A timely reminder for lawyers to reacquaint themselves with the White Book?

5 June 2013

Given the recent and extensive amendments to the CPR, it may be useful for lawyers to remind themselves of the deadlines that apply when issuing and serving proceedings.

A Claimant has four months in which to serve an issued Claim Form. However, recently there seems to have been some confusion with regard to the service of the Particulars of Claim. Whilst lawyers should always be alive to the limitation of proceedings, a recent decision from the Technology and Construction Court highlights how important it is to be wary when leaving the service of a claim until the last minute.

The Civil Procedure Rules to be familiar with are contained within CPR 7 and it is easy to overlook the ‘one liner’ which may prove fatal to a claim. Whilst, pursuant to CPR 7.4(1) (a) and (b), the Particulars of Claim must be contained or served with the Claim Form or 14 days after the Claim Form, this must be read in conjunction with CPR 7.4(2) and CPR 7.5, which state that Particulars of Claim must be served on the Defendant no later than the latest time for serving a Claim Form, which is four months after the date of issue of the claim. This does not mean that Particulars of Claim can be served four months and two weeks outside of the limitation period.

Given the stricter approach that the Courts are now taking towards those who fail to comply with the CPR, it is important to review the decision set out in the recent judgment of Mr Justice Edward-Stuarts, in the case of Venulum Property Investments v Space Architecture Limited and others [2013] EWHC 1242 TCC.

The facts of the application are quite straightforward. The Claim Form was served on the last day for service; however the Claimant’s solicitors believed, wrongly, that they had a further 14 days in which to serve the Particulars of Claim. The Claimant made an application for permission to extend time for service of the Particulars of Claim on the 9th and 10th Defendant (“the Miller defendants”), who were the only ones who objected to the late service. If the application was unsuccessful that would be the end of the claim against the Miller defendants due to the statute of limitation.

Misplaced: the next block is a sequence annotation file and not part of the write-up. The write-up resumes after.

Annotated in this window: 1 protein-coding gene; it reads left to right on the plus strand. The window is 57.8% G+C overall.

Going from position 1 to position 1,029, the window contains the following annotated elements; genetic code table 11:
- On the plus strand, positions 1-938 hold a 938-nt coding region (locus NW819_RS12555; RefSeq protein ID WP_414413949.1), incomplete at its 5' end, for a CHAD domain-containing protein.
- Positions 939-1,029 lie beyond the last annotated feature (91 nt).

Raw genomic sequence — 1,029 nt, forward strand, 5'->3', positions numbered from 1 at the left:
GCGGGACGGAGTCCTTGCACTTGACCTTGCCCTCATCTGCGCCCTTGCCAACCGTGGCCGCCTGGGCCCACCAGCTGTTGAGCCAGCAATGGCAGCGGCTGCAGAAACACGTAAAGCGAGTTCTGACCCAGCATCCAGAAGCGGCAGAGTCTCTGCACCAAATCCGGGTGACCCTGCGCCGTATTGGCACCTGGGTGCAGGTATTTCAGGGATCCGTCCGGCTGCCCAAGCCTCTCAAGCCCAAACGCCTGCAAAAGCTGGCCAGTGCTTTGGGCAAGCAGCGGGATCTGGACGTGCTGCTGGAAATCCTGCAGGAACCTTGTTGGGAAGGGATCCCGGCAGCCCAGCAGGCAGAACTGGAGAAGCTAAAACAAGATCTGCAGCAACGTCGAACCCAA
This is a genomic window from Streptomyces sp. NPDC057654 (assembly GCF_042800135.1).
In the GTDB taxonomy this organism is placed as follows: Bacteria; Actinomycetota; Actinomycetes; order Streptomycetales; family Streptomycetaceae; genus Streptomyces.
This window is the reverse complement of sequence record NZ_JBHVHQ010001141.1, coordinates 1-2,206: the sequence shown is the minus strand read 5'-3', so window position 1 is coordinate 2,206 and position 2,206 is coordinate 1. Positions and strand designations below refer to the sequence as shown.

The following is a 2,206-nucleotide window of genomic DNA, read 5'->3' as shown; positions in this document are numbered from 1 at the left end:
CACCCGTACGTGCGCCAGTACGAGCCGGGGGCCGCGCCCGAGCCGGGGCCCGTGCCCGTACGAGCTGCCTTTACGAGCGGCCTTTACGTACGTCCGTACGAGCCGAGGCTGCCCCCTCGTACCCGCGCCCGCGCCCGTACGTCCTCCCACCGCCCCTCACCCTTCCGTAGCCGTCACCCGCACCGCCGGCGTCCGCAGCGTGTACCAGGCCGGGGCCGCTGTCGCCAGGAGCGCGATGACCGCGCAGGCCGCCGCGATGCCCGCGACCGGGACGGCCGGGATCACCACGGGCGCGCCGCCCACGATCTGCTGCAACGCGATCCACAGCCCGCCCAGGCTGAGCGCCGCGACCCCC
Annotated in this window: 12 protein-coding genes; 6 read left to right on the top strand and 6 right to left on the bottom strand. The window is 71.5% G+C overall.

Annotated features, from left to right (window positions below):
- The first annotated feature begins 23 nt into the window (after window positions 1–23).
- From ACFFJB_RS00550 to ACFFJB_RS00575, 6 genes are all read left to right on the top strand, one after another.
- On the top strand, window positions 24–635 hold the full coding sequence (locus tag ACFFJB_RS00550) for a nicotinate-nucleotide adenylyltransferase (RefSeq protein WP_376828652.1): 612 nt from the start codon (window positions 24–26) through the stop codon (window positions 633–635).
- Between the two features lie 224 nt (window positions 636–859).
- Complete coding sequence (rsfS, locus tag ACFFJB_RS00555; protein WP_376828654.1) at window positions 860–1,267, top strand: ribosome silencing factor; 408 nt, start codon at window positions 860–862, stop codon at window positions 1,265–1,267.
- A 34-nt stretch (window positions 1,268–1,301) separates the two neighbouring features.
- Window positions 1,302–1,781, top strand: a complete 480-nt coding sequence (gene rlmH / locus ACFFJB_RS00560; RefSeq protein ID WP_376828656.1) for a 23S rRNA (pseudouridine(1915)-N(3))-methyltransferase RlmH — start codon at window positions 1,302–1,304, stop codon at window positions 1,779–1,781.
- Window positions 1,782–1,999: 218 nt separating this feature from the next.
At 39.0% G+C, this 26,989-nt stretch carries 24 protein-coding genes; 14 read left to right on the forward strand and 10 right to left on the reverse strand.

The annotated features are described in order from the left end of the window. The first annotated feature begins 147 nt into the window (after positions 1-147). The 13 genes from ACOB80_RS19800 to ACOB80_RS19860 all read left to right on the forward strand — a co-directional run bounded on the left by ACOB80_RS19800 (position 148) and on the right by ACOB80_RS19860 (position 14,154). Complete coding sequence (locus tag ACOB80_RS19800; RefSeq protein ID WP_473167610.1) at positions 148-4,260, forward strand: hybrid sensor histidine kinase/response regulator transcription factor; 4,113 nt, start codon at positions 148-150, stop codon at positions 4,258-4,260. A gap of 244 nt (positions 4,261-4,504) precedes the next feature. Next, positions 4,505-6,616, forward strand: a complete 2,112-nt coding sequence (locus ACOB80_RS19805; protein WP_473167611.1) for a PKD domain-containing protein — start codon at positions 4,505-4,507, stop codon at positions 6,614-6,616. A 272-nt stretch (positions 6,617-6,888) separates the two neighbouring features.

The judge agreed with counsel for the Miller Defendants; that solicitors who leave service of the Claim Form until the dying weeks of the limitation period have to be wary.

Following the amendments to CPR 3.9 after 1 April 2013, the nine factors that the Court previously had to consider in deciding whether to exercise its discretionary power to extend time for serving Particulars of Claim, have been removed.  The Court now has to consider:

“…all the circumstances of the case, so as to enable it to deal justly with the application, including the need –

a) for litigation to be conducted efficiently and at proportionate cost; and

b) to enforce compliance with rules, practice directions and orders.”

The judge held that the absence of a good reason for failing to comply with the relevant time limit was an important factor, marking a change to the overriding objective, and required the Court to take a robust approach when exercising its discretion.

The judge stated that it was inappropriate for him to do anything more on an application such as this, than express a provisional view on the material available about the merits of the claim against the Miller Defendants. However:

‘…[he made] the general observation that where a claimant for no good reason leaves it until the last minute to issue proceedings he is under a high obligation to ensure that the claim that is finally presented is clear, coherent and properly particularised.’

The Claimant’s application failed due to the following reasons:

  • The Claimants had known in April 2007 that they had suffered a potential loss but did not instruct solicitors until September 2012. No explanation had been offered for this delay.
  • Based on the material before him, the claim against the Miller Defendants was not a strong one.
  • A claim of bad faith against the Miller Defendants had been put forward in particularly vague terms.

However, the judge did consider factors which would have been applied ‘pre-Jackson’ (due to the date which the application was issued) and concluded that whilst in this instance the application failed, the factors in the case were finely balanced, and if all other things were equal, it would be hard to see how it would be just or proportionate not to allow the Claimant a few more days for service. 

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